The Ritz Herald
© The Metropolitan Museum of Art

The Metropolitan Museum of Art Returns 14 Sculptures to Cambodia

Following The Met’s December 2023 announcement of their deaccession and repatriation, the works will now be physically returned to the care of Cambodia

Published on July 05, 2024

The Metropolitan Museum of Art announced on Tuesday that it is physically returning to the care of Cambodia 14 sculptures that the Museum deaccessioned last year. The repatriation follows the launch of The Met’s Cultural Property Initiative, which includes undertaking a focused review of works in the collection as well as the hiring of Lucian Simmons in a newly-created Head of Provenance position and additional provenance researchers. The 14 works, along with two sculptures already returned to the Kingdom of Thailand, were deaccessioned in December 2023 in connection with the Southern District of New York’s investigation of dealer Douglas Latchford. The Museum is continuing to review its collection of Khmer art and remains in constructive dialogue with Cambodia.

“The Met is committed to the responsible collecting of art and the shared stewardship of the world’s cultural heritage,” said Max Hollein, The Met’s Marina Kellen French Director and Chief Executive Officer. “We have made significant investments in accelerating the proactive and collaborative research of our collection, and we are dedicated to acting promptly when new information arises—as demonstrated by this group of sculptures. This is a milestone moment in our ongoing work, and we are honored to collaborate with Cambodia on this return. The Met greatly values our open dialogue with Cambodia, and we will continue to actively engage with colleagues there to arrive at constructive resolutions that further ongoing efforts and advance the world’s understanding and appreciation of Khmer art and culture.”

The works of art being transferred were made between the 9th and 14th centuries in the Angkorian period and reflect the Hindu and Buddhist religious systems prevailing at that time. A number of the sculptures—including the bronze masterpiece The Bodhisattva Avalokiteshvara Seated in Royal Ease (late 10th–early 11th century), and the monumental stone Head of Buddha (7th century)—remained on view in the Museum’s galleries for Southeast Asian art, presented as the repatriated heritage of Cambodia, while arrangements were being made for their return.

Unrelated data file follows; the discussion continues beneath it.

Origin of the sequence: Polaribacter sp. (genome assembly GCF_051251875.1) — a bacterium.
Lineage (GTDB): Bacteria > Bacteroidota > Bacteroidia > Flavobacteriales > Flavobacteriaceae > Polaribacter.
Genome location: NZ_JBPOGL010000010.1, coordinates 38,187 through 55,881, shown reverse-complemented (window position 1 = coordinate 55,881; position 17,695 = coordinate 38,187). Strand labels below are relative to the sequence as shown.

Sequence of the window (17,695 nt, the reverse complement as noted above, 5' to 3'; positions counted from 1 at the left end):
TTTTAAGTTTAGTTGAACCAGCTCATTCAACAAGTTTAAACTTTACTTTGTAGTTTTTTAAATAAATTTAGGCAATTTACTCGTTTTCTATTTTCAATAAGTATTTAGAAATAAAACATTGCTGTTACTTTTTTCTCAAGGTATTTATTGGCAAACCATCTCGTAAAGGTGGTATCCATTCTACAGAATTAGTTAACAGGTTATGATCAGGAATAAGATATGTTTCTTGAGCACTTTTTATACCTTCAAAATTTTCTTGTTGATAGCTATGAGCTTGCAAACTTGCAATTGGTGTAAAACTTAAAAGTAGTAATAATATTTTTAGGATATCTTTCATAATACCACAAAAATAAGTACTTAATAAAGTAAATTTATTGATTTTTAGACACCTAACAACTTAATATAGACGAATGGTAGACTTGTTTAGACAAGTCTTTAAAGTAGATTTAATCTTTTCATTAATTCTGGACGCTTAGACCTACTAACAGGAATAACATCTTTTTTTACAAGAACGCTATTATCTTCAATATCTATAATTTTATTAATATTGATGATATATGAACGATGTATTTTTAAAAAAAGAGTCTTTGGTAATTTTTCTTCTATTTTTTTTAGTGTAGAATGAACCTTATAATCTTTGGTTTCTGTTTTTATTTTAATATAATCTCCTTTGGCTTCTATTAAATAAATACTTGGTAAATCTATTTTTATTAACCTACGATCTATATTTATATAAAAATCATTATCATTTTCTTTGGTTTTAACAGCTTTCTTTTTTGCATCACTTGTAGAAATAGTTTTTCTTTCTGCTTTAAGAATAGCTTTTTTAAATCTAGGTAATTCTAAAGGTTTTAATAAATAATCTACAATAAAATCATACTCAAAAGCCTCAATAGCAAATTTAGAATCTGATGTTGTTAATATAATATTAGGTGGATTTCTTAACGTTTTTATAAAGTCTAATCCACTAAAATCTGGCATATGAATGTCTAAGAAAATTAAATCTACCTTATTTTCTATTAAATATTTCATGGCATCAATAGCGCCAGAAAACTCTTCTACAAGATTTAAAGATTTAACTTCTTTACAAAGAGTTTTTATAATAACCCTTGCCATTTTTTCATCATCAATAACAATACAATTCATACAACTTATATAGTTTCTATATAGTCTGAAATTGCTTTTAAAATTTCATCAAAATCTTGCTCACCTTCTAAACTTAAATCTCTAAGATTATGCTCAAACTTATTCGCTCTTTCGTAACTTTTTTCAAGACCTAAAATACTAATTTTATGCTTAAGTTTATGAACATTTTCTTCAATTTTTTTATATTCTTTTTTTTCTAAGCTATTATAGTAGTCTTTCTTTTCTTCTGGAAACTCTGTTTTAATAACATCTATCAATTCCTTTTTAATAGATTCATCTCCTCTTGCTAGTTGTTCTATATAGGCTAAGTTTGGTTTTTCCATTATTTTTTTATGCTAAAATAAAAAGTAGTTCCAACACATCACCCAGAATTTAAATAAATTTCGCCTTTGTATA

At the time that the Thai and Cambodian works were deaccessioned, Mr. Phnombootra Chandrajoti, Director-General of Thailand’s Fine Arts Department commented, “We are very pleased that the Met has reached out to us and proactively proposed the return of these two objects to Thailand. This act serves as a model for ethical collecting practices and strengthens the bonds of cultural respect and collaboration between Thailand and the Met. We view this return as a significant milestone in our ongoing efforts to repatriate cultural treasures, and we hope it inspires further partnerships as we work together to foster the exchange of knowledge and to ensure the return of cultural artifacts where appropriate to their countries of origin. In Thailand, the committee for repatriation, chaired by the Cultural Minister, is actively engaged in research initiatives to identify and track down additional objects that may have been illegally removed from the country in the past, further paving the way for a future where cultural heritage is preserved and valued in its rightful place.”

Additionally, the Cambodian Ministry of Culture and Fine Arts said, “We appreciate this first step in the right direction. We look forward to further returns and acknowledgments of the truth regarding our lost national treasures.”

The Met has partnered in the past with both Cambodia and Thailand. In April 2024, The Met and the Kingdom of Thailand signed a Memorandum of Understanding (MOU) formalizing a shared commitment to collaborate on exchanges of art, expertise, and the display and study of Thai art. Additional collaborations include the major international exhibition Lost Kingdoms: Hindu-Buddhist Sculpture of Early Southeast Asia, 5th to 8th Century curated by The Met in 2014, which featured major loans from the national museums of Cambodia and Thailand. The Met has also worked with Cambodia on prior repatriations: In 2013, The Met voluntarily returned to Cambodia two objects known as the “Koh Ker Kneeling Attendants,” which were also associated with Mr. Latchford. This move was described as “historic” by Cambodian officials and paved the way for other repatriations to that country and cemented the Museum’s strong and productive partnership with its cultural leaders.

Culture Editor